Workplace Trust: It’s Not Optional

Workplace Trust: It’s Not Optional

October 13, 2016

In a recent article on trust and financial outcomes, Steven Covey and Douglas Conant wrote in the Harvard Business Review, “Trust is the one thing that changes everything. It’s not a nice-to-have; it’s a must-have.” Workplace trust, it turns out, is a vital component of engagement.

We live in a time of skepticism. News outlets are accused of bias. Photo apps make our realities brighter (or thinner, or younger). No matter which side of an issue you’re on, the other side is subject to suspicion. To say we’re a little quick to question would be an understatement.

It’s no different in the workplace. For many employees, the recession broke trust in company leadership. Companies did what they had to do to survive as an organization, and many individuals bore the brunt of the resulting layoffs. Into that economic environment, the largest generation came of age – the Millennials. They arrived to their first jobs knowing that they can do great work and still wind up sidelined. The result?

Workers need to know that they can trust senior leaders and that they in turn are trusted to do the right thing.

Great Places to Work’s blog, Why Your Trust Mindset Matters, sums it up: ”The glass-half-empty perspective—what we would call a Low-Trust Mindset—makes it less likely that a leader will foster a sense of respect among employees. Employees will likely sniff out the fundamental mistrust and disrespect on the part of the leader. The boss comes off as insincere and negative.”  Employee engagement is built on mutual goodwill and most senior leaders are well aware that this kind of distrustful leadership just won’t get you where you want to go.  It’s so important that Psychology Today reported “82% of employees say being able to trust their managers is crucial to their work performance.”


The drive for workplace trust is resulting in some interesting trends:

Break the Rules

“If you have mediocre people doing mediocre work, you are going to have a mediocre company,” writes Lolly Daskal in She points to too many rules as a big reason for the best employees to leave a company. Lots of policies and procedures squelch motivation, performance, and ultimately profits. She writes, “If you don’t trust the people you hired, why did you hire them?”

Kevin Kruse agrees.  Writing for Forbes about Netflix’s rule-free culture, Kruse states, “Responsible people – the people that every company wants to hire – are not only worthy of freedom, they thrive on it.”

To inspire people to stay nimble and competitive and to think outside that proverbial box, let go of the need to control everything that happens. Your best thinkers need to be free to find the most creative and efficient solutions to your business challenges. Trust them to do so and you’ll be rewarded.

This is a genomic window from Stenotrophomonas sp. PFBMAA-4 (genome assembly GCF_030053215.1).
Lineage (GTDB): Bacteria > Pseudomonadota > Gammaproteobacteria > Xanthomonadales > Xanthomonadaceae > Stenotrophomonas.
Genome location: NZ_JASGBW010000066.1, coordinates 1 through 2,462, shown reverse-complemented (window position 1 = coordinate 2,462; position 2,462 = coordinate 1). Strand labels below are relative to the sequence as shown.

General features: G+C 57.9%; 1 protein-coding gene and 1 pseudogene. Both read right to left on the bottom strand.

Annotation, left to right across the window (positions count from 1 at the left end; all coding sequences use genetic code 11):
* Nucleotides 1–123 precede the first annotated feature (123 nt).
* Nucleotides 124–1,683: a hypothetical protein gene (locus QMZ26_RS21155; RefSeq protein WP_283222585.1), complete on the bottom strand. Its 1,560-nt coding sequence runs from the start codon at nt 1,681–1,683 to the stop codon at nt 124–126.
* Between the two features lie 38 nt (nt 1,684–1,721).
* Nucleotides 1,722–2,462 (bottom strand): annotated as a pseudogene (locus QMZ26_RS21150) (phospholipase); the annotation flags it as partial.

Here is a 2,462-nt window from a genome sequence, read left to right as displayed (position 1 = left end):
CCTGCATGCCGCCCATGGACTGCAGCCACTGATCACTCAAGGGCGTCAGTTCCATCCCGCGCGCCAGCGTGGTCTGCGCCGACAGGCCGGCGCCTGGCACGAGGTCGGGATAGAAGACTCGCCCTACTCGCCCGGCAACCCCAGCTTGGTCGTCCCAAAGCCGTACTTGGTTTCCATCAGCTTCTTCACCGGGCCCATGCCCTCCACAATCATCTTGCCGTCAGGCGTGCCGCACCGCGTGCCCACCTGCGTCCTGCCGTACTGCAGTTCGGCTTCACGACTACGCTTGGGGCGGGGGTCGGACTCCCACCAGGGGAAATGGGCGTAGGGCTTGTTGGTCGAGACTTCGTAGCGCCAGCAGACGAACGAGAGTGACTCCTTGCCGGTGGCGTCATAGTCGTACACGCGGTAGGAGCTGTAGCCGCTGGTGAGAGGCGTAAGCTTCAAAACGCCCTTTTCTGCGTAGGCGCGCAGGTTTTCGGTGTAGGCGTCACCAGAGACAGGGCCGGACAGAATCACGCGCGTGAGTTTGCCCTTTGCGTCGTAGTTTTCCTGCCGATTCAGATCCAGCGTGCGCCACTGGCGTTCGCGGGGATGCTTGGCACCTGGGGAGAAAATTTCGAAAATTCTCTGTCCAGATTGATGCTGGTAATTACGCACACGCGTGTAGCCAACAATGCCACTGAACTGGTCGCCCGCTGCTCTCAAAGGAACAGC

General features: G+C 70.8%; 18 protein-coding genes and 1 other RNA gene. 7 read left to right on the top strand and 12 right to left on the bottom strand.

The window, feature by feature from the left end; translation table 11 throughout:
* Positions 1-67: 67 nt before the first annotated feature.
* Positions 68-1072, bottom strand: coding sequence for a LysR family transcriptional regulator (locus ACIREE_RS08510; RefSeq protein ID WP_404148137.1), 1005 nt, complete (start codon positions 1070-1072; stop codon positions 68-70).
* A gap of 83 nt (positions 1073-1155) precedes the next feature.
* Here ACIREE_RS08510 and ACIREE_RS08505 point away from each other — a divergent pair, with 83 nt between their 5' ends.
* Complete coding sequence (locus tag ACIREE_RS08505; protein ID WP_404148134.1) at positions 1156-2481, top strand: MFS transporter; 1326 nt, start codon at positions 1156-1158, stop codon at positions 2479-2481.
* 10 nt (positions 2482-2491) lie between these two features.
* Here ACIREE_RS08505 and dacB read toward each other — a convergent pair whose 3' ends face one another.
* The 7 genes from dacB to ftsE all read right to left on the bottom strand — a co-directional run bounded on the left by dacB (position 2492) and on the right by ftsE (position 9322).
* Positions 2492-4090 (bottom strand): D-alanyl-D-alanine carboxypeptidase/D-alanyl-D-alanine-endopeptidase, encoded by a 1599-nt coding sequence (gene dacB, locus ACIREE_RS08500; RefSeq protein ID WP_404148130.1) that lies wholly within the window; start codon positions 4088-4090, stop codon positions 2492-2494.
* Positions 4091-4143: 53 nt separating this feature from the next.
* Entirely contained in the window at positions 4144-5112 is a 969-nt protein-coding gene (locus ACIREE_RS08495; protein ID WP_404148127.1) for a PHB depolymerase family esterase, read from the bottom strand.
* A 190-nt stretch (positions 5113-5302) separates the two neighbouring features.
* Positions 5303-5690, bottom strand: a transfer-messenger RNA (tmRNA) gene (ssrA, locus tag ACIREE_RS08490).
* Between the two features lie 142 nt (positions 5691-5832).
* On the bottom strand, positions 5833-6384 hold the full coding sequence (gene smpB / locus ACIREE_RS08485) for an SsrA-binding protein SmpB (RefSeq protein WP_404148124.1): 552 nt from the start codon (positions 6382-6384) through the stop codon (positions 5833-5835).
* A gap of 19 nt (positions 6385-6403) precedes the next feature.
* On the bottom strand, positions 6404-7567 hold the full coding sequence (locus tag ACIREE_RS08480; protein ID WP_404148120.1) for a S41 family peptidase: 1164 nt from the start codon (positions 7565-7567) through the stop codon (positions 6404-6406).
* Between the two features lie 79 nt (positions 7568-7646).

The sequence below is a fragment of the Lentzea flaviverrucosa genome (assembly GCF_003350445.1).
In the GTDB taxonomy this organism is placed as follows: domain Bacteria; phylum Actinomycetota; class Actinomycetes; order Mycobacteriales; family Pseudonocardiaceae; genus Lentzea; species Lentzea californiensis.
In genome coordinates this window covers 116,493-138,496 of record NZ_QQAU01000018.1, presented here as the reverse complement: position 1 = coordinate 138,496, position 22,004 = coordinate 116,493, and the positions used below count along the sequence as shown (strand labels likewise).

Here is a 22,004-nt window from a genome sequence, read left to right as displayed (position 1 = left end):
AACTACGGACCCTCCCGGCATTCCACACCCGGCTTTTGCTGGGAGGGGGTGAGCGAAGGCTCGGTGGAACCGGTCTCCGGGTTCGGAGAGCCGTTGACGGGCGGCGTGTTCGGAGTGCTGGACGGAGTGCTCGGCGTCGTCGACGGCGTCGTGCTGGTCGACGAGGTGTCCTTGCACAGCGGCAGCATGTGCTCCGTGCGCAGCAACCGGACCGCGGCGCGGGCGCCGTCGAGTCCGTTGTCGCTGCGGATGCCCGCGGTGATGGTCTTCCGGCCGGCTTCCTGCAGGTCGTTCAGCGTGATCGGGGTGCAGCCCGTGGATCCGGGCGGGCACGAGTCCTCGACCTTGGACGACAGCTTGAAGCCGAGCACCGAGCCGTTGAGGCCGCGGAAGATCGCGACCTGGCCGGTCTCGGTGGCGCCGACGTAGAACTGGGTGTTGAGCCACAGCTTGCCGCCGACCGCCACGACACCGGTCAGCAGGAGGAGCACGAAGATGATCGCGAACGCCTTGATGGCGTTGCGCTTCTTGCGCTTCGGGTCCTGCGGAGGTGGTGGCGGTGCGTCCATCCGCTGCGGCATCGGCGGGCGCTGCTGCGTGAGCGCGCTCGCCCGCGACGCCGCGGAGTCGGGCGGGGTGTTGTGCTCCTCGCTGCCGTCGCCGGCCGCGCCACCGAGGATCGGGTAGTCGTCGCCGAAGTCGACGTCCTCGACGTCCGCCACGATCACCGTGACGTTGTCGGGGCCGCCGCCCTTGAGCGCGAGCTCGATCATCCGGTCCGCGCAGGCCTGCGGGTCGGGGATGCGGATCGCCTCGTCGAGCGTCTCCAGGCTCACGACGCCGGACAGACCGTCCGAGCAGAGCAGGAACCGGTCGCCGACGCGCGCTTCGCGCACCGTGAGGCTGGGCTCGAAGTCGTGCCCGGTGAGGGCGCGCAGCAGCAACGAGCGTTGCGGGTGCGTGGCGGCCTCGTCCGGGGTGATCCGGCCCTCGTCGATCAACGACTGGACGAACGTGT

Unlimited Time Off

This workplace trend receives mixed reviews.  Fast Company cites three “messages” in unlimited vacation policies:

  • People are viewed holistically (aka they have a life outside the office)
  • Policy conveys trust
  • Treats employees as individuals with differing needs

That’s all great! But there are a few problems. In some workplaces, the guidelines and expectations are unclear, leaving employees uncertain what’s really acceptable and what’s not. There has to be a line somewhere, right? There’s also a persistent fear that the best employees will feel pressured not to take time off and the least productive employees will feel free to take more time, leaving others to pull their weight.

I’ve even met one business owner offering unlimited vacation time, who told me that the trade-off is that he expects access to his employees night and day, 7 days a week in return. I know I’d rather have clearer boundaries than that.

It takes thought, guidelines, and good examples to make this policy work.

Community Involvement

Corporate Social Responsibility (CSR) is the ultimate opportunity to show goodwill. By investing time and resources to benefit the community, rather than strictly to profit as an organization, senior leaders deliver a strong message that the company is values driven and cares about people.

Here at Next Level Performance, we know that our on-going efforts in our community – such as our annual HOPE Week initiative – are not only the right thing to do, they are an expression of our people-centric values. Working together for the benefit of others – from clients to neighbors with tough challenges to face – strengthens the relationships between colleagues and between employees and the company.

Jeff Boss wrote the Forbes’ article, How Millennials Are Disrupting the Workforce, saying, “Relationships are still—and always will be—at the heart of executing. Execution is the byproduct.”

Community involvement builds trust in the organization and solidifies social and emotional links at work.

Building Trust

Leaders and managers who set out to build a high-trust culture, with respect for the needs and interests of the individual, will always build better teams. Creative organizations are building that into their long-term development plans.  Whether trust is built through organizational transparency or through new policies (or the lack thereof), it should be high on your list.